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Forestry

Liberia, Norway and the World Bank Partner for Sustainable Forest Management

Paola Agostini's picture
Photo by Flore de Preneuf / PROFOR
​It’s not very often that the end of a talk is as exciting as its beginning. Perhaps that should be expected when one witnesses historical moments in time—what can be called true game changers.  Harrison Karnwea, the managing director of Liberia’s Forestry Development Authority (FDA), recently joined us at the World Bank, just days after the UN Climate Summit in New York and the signing of a $150 million grant Letter of Intent for a Forests REDD+ program between his country and Norway to be facilitated by the World Bank.

Under the agreement, Liberia and Norway will work together to improve the framework for forest governance, strengthen law enforcement and support efforts to reduce greenhouse gas emissions from deforestation and forest degradation in Liberia. Improved governance and adequate law enforcement in the forest sector and agriculture impede further destruction of Liberia’s rainforests and aim to avoid illegal logging and unsustainable agricultural practices. In a country where timber was once used to purchase weapons and helped fuel a devastating civil war, the partnership holds promise to reduce carbon emissions related to deforestation and forest degradation, facilitate green growth and enhance livelihoods.

Liberia has a population of approximately 3.5 million people and 4.5 million hectares of lowland tropical forests—one of the largest contiguous forest blocks that remains in West Africa. Liberia’s forests are also widely recognized as a global hotspot of diversity, boasting flora and fauna (like pygmy hippos) that is both rare and at risk.

Liberia plans to conserve 30 percent or more of its forests as protected areas with the remainder to be used for sustainable forest management and community forestry.

Becoming a “Forest Savior”: Community Participation for Conservation

Faria Selim's picture

 Mahfuzul Hasan Bhuiyan/World Bank“The forest is an integral part of my life and only source of income. We exploited it until we saw people killed in landslides in the neighboring areas. Gradually we became aware of the consequences of unplanned felling of trees. Now we protect our forest alongside the Forest Department. I own two hectares of forest land and they pay for its maintenance. I have earned a good amount after the first felling,” says a proud Sabbir, participant from a social forestry initiative of the Government of Bangladesh, Ukhiarghat, Cox’s Bazar.  
 
The Government of Bangladesh initiated the Social Forestry programs with a view to meet the forest product requirements of the local population, reverse the process of ecological and climatic degradation through proper soil and water conservation, and also to improve the socioeconomic condition of the rural people.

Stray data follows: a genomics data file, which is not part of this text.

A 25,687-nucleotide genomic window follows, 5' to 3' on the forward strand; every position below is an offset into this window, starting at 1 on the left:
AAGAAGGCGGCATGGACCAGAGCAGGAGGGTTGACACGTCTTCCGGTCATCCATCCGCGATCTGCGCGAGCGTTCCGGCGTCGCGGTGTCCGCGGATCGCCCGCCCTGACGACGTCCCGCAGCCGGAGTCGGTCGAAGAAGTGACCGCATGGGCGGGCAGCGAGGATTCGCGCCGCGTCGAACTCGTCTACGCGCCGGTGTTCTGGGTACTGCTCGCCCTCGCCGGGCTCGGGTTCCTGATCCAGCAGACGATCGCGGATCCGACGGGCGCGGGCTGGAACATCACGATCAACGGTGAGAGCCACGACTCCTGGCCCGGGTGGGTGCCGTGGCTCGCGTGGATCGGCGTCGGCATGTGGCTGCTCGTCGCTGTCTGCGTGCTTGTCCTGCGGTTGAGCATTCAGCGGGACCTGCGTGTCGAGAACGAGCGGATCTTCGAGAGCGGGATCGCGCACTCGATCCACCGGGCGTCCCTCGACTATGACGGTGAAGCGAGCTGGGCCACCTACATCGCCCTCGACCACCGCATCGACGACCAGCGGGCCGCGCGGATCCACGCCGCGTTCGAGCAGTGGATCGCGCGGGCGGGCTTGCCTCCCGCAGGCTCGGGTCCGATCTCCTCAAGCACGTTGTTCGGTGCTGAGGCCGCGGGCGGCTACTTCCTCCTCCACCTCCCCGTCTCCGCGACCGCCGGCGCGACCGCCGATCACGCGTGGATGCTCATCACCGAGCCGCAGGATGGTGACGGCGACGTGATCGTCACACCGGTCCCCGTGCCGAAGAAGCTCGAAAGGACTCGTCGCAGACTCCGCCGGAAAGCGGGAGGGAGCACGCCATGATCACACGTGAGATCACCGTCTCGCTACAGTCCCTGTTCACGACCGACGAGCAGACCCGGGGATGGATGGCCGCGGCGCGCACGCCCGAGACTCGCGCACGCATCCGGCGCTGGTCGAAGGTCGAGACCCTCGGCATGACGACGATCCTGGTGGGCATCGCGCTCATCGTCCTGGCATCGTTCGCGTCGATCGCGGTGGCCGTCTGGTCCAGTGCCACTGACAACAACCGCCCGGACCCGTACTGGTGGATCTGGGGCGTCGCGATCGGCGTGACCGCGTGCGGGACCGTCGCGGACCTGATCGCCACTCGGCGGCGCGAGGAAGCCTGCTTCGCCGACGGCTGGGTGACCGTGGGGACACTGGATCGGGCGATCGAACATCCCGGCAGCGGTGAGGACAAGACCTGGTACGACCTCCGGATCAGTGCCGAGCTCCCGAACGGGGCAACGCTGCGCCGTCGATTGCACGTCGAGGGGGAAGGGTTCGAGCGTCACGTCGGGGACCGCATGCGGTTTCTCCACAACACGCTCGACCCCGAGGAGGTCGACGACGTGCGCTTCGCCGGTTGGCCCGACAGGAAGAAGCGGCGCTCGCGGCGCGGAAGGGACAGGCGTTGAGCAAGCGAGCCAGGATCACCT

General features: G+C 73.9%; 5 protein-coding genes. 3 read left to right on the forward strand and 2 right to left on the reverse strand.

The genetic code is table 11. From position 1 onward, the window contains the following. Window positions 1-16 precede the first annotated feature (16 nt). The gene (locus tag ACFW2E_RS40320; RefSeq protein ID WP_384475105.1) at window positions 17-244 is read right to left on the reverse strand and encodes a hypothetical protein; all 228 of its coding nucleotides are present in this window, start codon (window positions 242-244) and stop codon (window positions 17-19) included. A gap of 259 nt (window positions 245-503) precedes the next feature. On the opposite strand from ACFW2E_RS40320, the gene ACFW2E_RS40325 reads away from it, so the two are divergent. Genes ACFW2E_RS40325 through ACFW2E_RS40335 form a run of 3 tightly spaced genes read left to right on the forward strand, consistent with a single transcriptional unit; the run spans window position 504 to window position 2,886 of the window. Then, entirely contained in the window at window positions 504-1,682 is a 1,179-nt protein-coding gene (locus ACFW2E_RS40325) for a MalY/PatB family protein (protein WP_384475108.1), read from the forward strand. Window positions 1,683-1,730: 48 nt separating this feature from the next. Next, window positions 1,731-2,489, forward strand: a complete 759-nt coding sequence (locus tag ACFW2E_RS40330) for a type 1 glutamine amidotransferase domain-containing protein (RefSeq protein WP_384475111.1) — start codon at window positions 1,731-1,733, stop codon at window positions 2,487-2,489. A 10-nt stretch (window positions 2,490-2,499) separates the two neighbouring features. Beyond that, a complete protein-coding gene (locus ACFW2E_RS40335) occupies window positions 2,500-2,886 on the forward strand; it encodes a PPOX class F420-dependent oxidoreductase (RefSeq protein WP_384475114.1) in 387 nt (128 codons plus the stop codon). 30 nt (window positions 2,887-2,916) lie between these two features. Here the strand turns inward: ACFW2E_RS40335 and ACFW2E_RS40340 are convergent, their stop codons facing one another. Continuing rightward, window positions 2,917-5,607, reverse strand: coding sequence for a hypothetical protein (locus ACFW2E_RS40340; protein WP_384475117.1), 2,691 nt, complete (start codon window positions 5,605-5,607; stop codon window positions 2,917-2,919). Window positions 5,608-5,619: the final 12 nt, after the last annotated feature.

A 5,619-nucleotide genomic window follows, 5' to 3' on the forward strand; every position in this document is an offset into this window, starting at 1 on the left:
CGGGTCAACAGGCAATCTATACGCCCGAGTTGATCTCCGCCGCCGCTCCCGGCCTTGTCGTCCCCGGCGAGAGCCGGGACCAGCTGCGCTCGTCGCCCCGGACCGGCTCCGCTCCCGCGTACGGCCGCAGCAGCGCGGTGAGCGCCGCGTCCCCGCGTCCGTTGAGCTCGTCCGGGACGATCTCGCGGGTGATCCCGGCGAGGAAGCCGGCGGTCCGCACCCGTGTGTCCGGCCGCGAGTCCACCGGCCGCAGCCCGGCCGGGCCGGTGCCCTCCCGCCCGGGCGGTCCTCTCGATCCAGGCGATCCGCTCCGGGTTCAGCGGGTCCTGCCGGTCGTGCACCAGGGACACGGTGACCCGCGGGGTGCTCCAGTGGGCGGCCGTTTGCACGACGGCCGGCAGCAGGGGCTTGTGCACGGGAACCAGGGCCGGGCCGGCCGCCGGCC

Forests are the primary buffer against cyclones, storms and surges for over 16 million people living in the vulnerable coastal zone of Bangladesh. Over the last three decades, forests in Bangladesh have declined by 2.1% annually, accumulating to almost half of all forest cover, due to deforestation, illegal logging and harvesting, slash-and-burn agriculture, conversion into non-forestland for settlement, farming, recreation and industries. With the likely increased incidence and intensity of extreme cyclonic events, efforts must focus on reversing the decline in forests in order to adequately safeguard people against threats induced by climate change.

What’s a Group of Indigenous Peoples Doing in a Baroque Castle in Germany?

Kennan Rapp's picture

 Shutterstock

It is not often that you find Indigenous Peoples from around the world meeting in one of the most important baroque castles of Germany. Perched on a cliff, with a natural moat created by the river Lahn, the castle of Weilburg allows a bird’s eye view of the surrounding forest landscape.

These forests were not always lush and thriving. Centuries before, the construction of the castle led to massive logging in the adjacent forests and finally the ruling aristocrat ordered restricted use of timber for construction and introduced a new building code. As a result, Weilburg became the national center of a novel construction technique using clay and straw, which is now seen in towns across Germany.

Coincidently, a new approach to tackling deforestation is also what 80 Indigenous Peoples’ leaders, government representatives, civil society practitioners and international experts from 24 countries discussed this week at a three day workshop in Weilburg’s castle.

The central challenge was to identify practical approaches to ensure the full and effective participation of Indigenous Peoples in REDD+, a performance-based mechanism for reducing emissions from deforestation and forest degradation. The meeting was jointly organized by the Federal Ministry for Economic Cooperation and Development (BMZ), the Forest Carbon Partnership Facility (FCPF) and the UN-REDD Programme.

International Day for Biological Diversity: The Water Value of Forests

Melanie Argimon Pistre's picture
To increase awareness and understanding about the many ways forests contribute to improving food security and nutrition, especially in developing countries, the FAO hosted an International Conference on Forests for Food Security and Nutrition (May 13-15) in collaboration with the World Bank and with

The Landscape for Forests after the Forum

Peter Dewees's picture

A couple of weeks ago, I blogged about the opening of the 10th Session of the United Nations Forum on Forests, in Istanbul, and Turkish Prime Minister Recep Tayyip Erdoğan’s impassioned challenge to the global community to get serious about stopping the loss of forests. Unusually, he did this without reference to the usual concerns about climate change or biodiversity loss, but instead quite simply said – we have a moral responsibility to stop this.

"The global threats which humanity faces eliminate the luxury of saying, ‘What do I care?’” Erdoğan said. “We are not only creatures of bodies, heads, and brains. We carry hearts, we carry souls, and we carry a conscience.”